Unusually, A Common Reader is writing a bad-tempered review. I can’t see how The Slap could attract any other sort, because its a truly “feel-bad” novel with almost nothing to recommend it. Usually a Booker long-listing is some sort of recommendation that a book may be worth reading. However, I found The Slap to be banal (in the sense of being commonplace and predictable) and crude, more like a script for a television series such a Mistresses or Footballers Wives than a serious novel.
The style of writing reminds me very much of British crime writer Martina Cole, who’s work contains an equal number of unpleasant characters who also spend their time abusing each other. At least Martina sets out to shock: her readers know what they are getting, but with its Booker long-listing, surely The Slap is supposed to be something rather better?
It’s a long book (483 pages). Round about page 250 I found myself getting cross with myself for choosing to read a book solely because of its Booker status, but I persevered to the end through further episodes in the lives of this miserable crew. The Slap is not particularly well written – while it held my interest, it didn’t make me feel good about myself for carrying on with it – this is not an uplifting reading experience! There are no surprises in it, no character development, nothing to make you feel that the author has any fresh insight into the human condition. For me, a “good book” will make me feel sorry when it ends and sad to let its characters go – with The Slap I heaved a sigh of relief that I would never have to think of any of these people again.
The story is very simple. A barbecue is being held, and when two children are fighting, the father of one of them slaps the other child. The parents of the slapped child are outraged and report the matter to the police. Each subsequent chapter follows one of the various characters during the period leading up to and immediately after the trial. Most of the characters are unpleasant in a wide variety of ways, the only exception being an indigenous Australian who has converted to Islam (but even he seems to have no desire to contribute to the resolution of the grievance but only to protect his family from its effects).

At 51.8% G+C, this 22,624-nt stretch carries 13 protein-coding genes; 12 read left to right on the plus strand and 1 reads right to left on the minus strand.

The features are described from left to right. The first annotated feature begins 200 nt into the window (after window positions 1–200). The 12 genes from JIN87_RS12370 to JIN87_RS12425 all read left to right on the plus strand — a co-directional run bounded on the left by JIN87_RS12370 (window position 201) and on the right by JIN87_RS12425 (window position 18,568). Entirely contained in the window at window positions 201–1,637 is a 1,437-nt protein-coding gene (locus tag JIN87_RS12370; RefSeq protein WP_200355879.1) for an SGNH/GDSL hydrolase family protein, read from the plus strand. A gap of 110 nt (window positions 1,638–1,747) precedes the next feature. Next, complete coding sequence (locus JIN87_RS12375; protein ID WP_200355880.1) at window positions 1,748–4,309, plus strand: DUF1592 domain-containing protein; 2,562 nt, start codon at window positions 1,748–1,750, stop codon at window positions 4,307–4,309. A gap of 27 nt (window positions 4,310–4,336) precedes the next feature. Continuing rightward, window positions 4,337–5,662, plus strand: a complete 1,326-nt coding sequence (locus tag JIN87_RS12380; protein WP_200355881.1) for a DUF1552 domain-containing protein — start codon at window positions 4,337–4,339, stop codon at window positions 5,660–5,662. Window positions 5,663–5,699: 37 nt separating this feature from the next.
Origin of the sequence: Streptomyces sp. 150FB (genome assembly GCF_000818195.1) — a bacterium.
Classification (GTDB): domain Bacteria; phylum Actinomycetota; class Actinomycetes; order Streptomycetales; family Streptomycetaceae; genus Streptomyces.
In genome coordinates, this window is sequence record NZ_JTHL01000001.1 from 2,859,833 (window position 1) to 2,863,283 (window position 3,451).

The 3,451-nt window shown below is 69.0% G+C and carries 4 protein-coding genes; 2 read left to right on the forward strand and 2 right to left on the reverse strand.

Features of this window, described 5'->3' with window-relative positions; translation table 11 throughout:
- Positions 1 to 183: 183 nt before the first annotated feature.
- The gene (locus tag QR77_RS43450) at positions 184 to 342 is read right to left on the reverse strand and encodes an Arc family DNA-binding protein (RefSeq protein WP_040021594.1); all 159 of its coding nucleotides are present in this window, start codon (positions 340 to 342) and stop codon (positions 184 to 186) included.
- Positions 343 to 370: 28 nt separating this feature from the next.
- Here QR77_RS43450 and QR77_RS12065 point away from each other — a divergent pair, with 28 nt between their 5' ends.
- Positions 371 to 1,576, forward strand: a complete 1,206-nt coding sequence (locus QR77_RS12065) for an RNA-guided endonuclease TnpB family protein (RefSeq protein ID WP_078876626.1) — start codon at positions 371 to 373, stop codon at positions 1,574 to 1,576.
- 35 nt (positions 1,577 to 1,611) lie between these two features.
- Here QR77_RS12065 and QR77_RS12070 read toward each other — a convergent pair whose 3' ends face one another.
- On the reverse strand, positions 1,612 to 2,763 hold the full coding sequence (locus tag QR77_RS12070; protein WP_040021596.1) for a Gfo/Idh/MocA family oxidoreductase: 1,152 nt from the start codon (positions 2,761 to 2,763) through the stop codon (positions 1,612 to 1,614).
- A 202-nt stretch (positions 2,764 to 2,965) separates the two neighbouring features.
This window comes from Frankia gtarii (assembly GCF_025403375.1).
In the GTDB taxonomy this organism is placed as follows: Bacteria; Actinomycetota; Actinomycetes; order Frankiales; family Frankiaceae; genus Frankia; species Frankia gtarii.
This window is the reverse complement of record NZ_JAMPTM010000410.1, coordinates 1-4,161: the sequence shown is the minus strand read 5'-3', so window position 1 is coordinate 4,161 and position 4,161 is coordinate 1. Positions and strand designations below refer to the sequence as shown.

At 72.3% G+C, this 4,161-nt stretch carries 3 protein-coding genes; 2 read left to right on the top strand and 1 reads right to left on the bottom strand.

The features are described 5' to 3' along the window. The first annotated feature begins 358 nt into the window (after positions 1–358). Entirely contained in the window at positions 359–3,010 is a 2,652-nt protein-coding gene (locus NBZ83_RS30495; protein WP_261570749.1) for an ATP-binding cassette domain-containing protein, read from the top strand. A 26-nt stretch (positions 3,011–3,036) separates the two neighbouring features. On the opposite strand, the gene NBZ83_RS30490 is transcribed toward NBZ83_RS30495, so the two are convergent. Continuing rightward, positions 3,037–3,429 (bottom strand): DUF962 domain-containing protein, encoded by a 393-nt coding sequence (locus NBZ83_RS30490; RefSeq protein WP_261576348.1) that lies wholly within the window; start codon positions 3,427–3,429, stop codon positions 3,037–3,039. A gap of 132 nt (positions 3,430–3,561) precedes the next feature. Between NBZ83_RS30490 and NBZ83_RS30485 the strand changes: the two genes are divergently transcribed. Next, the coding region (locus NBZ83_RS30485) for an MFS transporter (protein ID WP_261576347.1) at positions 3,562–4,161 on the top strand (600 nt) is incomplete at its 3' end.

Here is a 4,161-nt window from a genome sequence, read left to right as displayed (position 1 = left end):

What does The Slap say about the human condition? That humans have no capability for self-awareness, that we act entirely to suit ourselves with no thought for others, that we are bound by our upbringing and our native culture and cannot conceive of ways of thinking other than our own, that we are dominated by our physicality, defined by our need for gratification whether through sex or drugs.
There is no culture in Christos Tsiolkas’ world. It is a place of binge-drinking, illicit and often violent sex, the quest for revenge for even the mildest slight. Its an entertainment culture of mindless existence with no thought for anything beyond parties and pubs. All the characters are like spoilt children, wanting to get their own way and having no thought about the effect their actions may have on others. Its nihilism would work if the writer had the skills to present some sort of comment on the lifestyle depicted, but it seems to be nihilism for its own sake, an unremitting stream of negative actions and emotions revealing the hell of human existence with none of the literary style which would make the reader feel there was any point in reading about it.